20th March 2020

How to keep your mouth healthy

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Today is Oral Health Day, which should remind us all to be more aware of this area of personal wellbeing.

Often people living with lung cancer have problems with oral health, and it particularly affects those receiving radiotherapy or chemotherapy. In addition, some people on targeted therapy for lung cancer may also experience similar problems.

Some issues you might notice:

  • Sores on the lining of your mouth and throat, which can make it hard to eat and drink
  • Dry mouth, which can make it hard to swallow and may lead to infections or even tooth decay
  • Bleeding or sensitive gums
  • Aches and pains in and around your jaw
  • Changes in the way food tastes
  • Loss of appetite

If you notice any changes in your mouth make sure you report them to your health care team.

What can you do to protect yourself and ease any symptoms?

Having good oral hygiene is important. Keep your mouth clean and fresh, regularly brushing your teeth or dentures with a soft brush.

If it hurts when you brush, you can soften your toothbrush by soaking it in warm water before using it. If toothpaste stings, brush instead with salty water; add a quarter of a teaspoon of salt to two cups of water.

Rinse your mouth out with water frequently. This can help keep food away from your teeth and gums.

Talk to your dentist

It may be a good idea to visit your dentist for a check-up before starting treatment. Don’t delay your cancer care but, if possible, try to see your dentist at least a month ahead, in case your mouth needs time to recover from a dental procedure.

Remember to keep your dentist informed of your diagnosis and throughout treatment.

Infections, such as thrush (white patches over the lining of your mouth or your tongue), or problems with your teeth or dentures can make things worse. If this happens, speak to your GP or hospital and they may prescribe medication to help.

Some people receiving radiotherapy may feel stiffness in and around the jaw muscles. If so, try exercises; three times a day, open and close your mouth as far as you can without feeling pain 20 times.

Eat well; while you may not have as much of an appetite when having treatment, try to keep eating healthy foods to nourish your body. Eat small meals throughout the day instead of two or three bigger meals.

Stay hydrated, as drinking plenty of water can help if you have a dry mouth.

Foods to try – and some you might want to avoid

It is quite common for people to lose their appetite while having chemotherapy. Your sense of taste may also be affected. So, for instance, you might get a metallic taste in the mouth or find you can’t taste anything at all. If you are concerned you’re not eating or drinking enough, you should tell your doctor as there are dietary supplements available on prescription.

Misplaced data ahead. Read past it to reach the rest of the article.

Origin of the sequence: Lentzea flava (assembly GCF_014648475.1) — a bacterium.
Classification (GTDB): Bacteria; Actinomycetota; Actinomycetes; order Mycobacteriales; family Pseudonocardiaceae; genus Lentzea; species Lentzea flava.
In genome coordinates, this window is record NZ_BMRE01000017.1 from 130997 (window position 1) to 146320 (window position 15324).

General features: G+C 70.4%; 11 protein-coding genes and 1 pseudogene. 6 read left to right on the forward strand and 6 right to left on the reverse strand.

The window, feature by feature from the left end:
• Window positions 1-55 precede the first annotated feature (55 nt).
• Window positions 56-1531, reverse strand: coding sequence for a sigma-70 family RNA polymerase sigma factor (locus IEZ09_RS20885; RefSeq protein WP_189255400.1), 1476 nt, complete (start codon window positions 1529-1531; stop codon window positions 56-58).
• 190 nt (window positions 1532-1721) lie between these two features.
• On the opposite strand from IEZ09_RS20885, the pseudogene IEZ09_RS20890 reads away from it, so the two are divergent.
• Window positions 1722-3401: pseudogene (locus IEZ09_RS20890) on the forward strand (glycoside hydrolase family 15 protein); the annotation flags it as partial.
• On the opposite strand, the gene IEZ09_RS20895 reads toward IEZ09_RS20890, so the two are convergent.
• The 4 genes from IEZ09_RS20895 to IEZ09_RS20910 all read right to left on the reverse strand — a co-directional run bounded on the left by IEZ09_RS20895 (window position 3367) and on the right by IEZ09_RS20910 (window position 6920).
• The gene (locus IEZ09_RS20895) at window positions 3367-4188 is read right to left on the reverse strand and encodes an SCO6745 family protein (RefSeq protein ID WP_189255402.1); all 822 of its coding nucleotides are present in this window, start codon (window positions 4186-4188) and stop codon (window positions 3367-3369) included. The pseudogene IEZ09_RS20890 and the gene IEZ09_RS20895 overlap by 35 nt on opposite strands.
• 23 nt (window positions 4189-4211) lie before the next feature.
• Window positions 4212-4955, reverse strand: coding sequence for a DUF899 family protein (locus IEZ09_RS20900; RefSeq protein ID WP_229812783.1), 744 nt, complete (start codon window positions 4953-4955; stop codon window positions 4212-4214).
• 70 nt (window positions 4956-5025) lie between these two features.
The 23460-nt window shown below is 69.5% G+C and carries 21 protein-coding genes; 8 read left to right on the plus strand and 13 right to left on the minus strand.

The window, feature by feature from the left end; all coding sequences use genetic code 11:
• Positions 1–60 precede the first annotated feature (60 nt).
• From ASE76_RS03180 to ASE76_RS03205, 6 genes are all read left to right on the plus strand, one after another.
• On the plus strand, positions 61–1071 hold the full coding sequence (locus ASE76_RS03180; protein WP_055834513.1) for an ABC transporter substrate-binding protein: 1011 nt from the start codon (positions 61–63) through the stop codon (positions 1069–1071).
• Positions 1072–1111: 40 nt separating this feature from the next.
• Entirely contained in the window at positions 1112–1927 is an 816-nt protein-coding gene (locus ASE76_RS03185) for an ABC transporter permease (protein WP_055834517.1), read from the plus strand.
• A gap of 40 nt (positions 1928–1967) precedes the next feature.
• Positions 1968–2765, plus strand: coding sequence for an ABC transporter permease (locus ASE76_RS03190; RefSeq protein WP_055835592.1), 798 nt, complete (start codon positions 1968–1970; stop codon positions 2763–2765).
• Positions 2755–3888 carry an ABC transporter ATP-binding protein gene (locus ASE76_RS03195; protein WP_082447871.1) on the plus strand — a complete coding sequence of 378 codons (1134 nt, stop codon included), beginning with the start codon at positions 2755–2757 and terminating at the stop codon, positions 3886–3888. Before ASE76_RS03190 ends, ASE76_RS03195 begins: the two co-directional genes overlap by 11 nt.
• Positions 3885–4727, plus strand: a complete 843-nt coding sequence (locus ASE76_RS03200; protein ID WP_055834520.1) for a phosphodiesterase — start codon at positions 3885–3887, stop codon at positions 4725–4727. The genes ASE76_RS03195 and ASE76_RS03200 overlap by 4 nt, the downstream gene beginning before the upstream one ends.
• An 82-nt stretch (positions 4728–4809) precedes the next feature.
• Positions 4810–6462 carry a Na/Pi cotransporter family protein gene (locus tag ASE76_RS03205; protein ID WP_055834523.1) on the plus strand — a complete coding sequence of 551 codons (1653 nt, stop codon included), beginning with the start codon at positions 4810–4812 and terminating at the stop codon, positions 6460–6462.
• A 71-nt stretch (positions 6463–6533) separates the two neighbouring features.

The third day after chemo I felt better and wanted something to eat. I didn’t do too much and gradually got back to how I felt before.


Here are some ideas that may help:

Try milkshakes and smoothies, because these are a great way to get fruit and veg into your diet if you are having trouble chewing and swallowing.

Avoid very hot food, as it can irritate your throat. So, let it cool down to a temperature you find works best for you. For instance, this might be room temperature or straight from the fridge.

Suck on ice cubes (don’t chew!) or sugar-free frozen ice-pops, as these can ease mouth sores and a dry mouth. However, chewing or biting into ice cubes can be bad for your teeth and gums.

Try to avoid rough or textured food: Cereal or crackers, for example, can catch in sore areas.

Instead, go for milder foods and avoid curry, chillies, citrus fruit and vinegar.

Try blended, creamy foods: Soups really work for some people, but just remember to let your food cool a bit before eating.

Be wary of alcohol; while a glass of sherry before a meal can help some people’s appetite, alcohol can irritate sore mouths, so avoid it until your mouth feels better.

Smoking and oral health

Stopping smoking is good for anyone. It’s even more important to stop if you have lung cancer and are starting treatment, such as surgery, chemotherapy and radiotherapy.

Tobacco smoke narrows blood vessels, which can reduce the amount of chemotherapy drug reaching the cells. Carbon monoxide replaces oxygen in blood, and this can slow down healing, and reduce the effectiveness of treatments such as radiotherapy.

Smoking can also reduce the effectiveness of many drugs used to manage the side effects of treatments and cancer symptoms. So, treatment is safer and works better for those who have been able to quit smoking.

You can find more information and advice on how to manage lung cancer symptoms on our website and from our online support group.